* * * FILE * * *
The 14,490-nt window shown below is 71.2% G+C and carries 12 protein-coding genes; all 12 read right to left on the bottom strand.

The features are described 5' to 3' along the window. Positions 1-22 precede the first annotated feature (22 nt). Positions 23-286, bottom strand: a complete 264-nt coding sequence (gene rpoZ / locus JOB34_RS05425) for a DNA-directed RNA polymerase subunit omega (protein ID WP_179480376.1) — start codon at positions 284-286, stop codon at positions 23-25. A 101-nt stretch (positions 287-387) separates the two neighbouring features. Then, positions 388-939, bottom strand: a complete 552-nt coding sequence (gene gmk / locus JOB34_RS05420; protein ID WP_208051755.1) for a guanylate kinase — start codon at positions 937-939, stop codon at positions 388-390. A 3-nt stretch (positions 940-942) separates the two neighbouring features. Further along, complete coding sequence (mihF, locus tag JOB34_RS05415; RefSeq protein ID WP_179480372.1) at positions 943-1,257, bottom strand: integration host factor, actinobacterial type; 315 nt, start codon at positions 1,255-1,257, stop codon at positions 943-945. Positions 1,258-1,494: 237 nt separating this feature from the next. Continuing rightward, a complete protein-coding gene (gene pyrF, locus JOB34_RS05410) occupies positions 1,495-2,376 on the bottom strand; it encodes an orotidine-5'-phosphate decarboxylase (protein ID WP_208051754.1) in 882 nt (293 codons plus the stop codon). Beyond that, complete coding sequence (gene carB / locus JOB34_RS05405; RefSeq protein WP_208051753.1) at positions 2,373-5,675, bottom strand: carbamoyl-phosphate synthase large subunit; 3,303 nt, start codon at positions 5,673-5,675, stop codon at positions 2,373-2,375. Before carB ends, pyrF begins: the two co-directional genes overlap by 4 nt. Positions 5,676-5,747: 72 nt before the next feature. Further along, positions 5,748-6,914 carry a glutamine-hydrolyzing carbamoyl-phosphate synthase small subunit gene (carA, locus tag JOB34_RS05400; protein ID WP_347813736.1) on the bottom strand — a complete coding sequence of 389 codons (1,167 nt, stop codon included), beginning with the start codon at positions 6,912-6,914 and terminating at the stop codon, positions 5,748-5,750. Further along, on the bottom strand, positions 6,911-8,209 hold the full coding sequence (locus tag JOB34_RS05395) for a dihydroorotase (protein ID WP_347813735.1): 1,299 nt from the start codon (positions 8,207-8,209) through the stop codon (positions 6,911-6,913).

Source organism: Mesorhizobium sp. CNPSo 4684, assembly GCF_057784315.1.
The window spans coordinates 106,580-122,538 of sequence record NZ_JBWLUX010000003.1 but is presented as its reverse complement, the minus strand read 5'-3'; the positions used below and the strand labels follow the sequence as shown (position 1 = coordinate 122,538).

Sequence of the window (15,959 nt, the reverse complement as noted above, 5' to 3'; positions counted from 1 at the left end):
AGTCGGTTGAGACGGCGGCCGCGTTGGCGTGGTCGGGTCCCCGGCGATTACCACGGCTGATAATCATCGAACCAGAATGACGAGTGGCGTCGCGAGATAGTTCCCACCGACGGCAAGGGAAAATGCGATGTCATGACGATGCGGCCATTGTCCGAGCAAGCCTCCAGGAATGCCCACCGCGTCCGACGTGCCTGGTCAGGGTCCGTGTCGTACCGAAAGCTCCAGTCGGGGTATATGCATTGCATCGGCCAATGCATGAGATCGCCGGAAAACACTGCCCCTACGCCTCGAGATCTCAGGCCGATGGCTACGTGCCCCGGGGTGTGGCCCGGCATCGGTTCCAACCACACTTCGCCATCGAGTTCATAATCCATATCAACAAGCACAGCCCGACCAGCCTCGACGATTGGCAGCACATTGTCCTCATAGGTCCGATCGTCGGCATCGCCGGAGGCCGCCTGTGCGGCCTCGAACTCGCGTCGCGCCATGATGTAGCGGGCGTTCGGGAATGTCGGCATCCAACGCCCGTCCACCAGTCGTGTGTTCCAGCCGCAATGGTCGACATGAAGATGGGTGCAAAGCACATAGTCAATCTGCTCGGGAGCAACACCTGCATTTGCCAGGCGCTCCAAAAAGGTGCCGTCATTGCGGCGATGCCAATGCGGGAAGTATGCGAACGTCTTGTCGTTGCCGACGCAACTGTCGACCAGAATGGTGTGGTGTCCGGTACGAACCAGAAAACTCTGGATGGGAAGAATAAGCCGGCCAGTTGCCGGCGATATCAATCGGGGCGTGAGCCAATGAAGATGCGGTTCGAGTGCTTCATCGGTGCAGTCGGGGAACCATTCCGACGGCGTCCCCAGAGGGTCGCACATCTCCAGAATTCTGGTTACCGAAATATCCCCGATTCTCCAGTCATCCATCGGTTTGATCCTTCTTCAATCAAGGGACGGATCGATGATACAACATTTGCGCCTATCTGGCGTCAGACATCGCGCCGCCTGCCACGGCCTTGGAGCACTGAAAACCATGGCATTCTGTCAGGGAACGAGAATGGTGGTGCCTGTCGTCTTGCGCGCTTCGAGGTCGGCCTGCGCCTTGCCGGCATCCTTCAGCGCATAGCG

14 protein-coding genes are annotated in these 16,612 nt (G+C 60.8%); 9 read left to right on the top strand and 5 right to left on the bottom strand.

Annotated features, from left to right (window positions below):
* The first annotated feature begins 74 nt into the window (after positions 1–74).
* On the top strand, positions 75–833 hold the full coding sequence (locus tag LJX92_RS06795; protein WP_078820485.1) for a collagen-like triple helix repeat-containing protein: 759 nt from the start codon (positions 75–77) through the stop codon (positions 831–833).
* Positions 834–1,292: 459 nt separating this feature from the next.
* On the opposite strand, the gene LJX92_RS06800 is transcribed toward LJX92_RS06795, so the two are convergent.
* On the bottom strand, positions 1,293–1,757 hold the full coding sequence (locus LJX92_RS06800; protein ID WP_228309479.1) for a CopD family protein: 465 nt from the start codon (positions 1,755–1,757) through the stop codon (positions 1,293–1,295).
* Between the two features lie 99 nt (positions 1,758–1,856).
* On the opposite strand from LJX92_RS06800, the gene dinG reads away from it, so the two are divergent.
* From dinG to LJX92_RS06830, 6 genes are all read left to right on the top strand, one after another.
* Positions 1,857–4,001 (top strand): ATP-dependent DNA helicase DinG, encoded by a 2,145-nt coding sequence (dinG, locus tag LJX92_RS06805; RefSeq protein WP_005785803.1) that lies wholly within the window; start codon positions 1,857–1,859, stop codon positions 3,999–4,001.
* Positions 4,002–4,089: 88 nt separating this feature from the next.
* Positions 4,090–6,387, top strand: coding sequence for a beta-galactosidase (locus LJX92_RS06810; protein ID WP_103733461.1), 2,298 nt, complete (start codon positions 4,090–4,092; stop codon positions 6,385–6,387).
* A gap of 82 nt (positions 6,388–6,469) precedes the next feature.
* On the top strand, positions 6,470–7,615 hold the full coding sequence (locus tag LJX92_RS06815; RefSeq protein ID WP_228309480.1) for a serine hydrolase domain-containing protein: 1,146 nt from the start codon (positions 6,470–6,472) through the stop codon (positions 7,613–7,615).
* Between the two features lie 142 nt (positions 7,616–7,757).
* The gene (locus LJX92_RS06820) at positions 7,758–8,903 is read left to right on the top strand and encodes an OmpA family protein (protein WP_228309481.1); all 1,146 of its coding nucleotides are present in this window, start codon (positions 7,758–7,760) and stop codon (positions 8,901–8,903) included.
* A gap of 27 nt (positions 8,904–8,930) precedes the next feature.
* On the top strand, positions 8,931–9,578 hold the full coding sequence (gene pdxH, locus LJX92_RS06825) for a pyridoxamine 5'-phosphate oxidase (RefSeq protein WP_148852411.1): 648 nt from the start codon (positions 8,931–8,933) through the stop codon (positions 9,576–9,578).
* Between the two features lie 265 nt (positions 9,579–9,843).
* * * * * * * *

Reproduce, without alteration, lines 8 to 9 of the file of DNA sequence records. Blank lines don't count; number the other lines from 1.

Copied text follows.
Annotated features, from left to right (window positions below):
* The first annotated feature begins 74 nt into the window (after positions 1–74).